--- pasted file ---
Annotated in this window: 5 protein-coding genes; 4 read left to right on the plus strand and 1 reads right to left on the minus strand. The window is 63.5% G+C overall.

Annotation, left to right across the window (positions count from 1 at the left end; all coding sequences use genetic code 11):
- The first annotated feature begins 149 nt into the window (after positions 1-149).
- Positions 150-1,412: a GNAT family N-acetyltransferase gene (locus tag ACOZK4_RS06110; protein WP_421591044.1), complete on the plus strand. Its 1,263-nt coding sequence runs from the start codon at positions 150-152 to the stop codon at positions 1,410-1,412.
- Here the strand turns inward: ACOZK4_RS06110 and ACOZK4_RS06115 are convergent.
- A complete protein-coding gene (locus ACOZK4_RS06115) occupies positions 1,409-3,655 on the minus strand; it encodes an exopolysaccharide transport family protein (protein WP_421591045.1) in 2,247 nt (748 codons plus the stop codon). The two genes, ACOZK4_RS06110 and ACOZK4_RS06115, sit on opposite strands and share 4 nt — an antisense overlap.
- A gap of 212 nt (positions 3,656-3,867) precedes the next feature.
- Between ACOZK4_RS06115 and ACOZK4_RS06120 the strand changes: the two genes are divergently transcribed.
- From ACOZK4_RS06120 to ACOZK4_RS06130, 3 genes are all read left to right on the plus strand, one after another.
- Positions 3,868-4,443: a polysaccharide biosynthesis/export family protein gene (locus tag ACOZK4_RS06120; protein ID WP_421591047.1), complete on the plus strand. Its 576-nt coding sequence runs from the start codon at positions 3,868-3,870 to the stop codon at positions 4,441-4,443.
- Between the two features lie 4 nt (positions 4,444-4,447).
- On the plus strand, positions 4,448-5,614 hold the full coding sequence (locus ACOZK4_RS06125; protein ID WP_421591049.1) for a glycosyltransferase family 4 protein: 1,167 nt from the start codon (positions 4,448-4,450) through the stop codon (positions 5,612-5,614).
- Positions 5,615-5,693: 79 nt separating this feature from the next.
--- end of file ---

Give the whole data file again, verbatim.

Annotated in this window: 5 protein-coding genes; 4 read left to right on the plus strand and 1 reads right to left on the minus strand. The window is 63.5% G+C overall.

Annotation, left to right across the window (positions count from 1 at the left end; all coding sequences use genetic code 11):
- The first annotated feature begins 149 nt into the window (after positions 1-149).
- Positions 150-1,412: a GNAT family N-acetyltransferase gene (locus tag ACOZK4_RS06110; protein WP_421591044.1), complete on the plus strand. Its 1,263-nt coding sequence runs from the start codon at positions 150-152 to the stop codon at positions 1,410-1,412.
- Here the strand turns inward: ACOZK4_RS06110 and ACOZK4_RS06115 are convergent.
- A complete protein-coding gene (locus ACOZK4_RS06115) occupies positions 1,409-3,655 on the minus strand; it encodes an exopolysaccharide transport family protein (protein WP_421591045.1) in 2,247 nt (748 codons plus the stop codon). The two genes, ACOZK4_RS06110 and ACOZK4_RS06115, sit on opposite strands and share 4 nt — an antisense overlap.
- A gap of 212 nt (positions 3,656-3,867) precedes the next feature.
- Between ACOZK4_RS06115 and ACOZK4_RS06120 the strand changes: the two genes are divergently transcribed.
- From ACOZK4_RS06120 to ACOZK4_RS06130, 3 genes are all read left to right on the plus strand, one after another.
- Positions 3,868-4,443: a polysaccharide biosynthesis/export family protein gene (locus tag ACOZK4_RS06120; protein ID WP_421591047.1), complete on the plus strand. Its 576-nt coding sequence runs from the start codon at positions 3,868-3,870 to the stop codon at positions 4,441-4,443.
- Between the two features lie 4 nt (positions 4,444-4,447).
- On the plus strand, positions 4,448-5,614 hold the full coding sequence (locus ACOZK4_RS06125; protein ID WP_421591049.1) for a glycosyltransferase family 4 protein: 1,167 nt from the start codon (positions 4,448-4,450) through the stop codon (positions 5,612-5,614).
- Positions 5,615-5,693: 79 nt separating this feature from the next.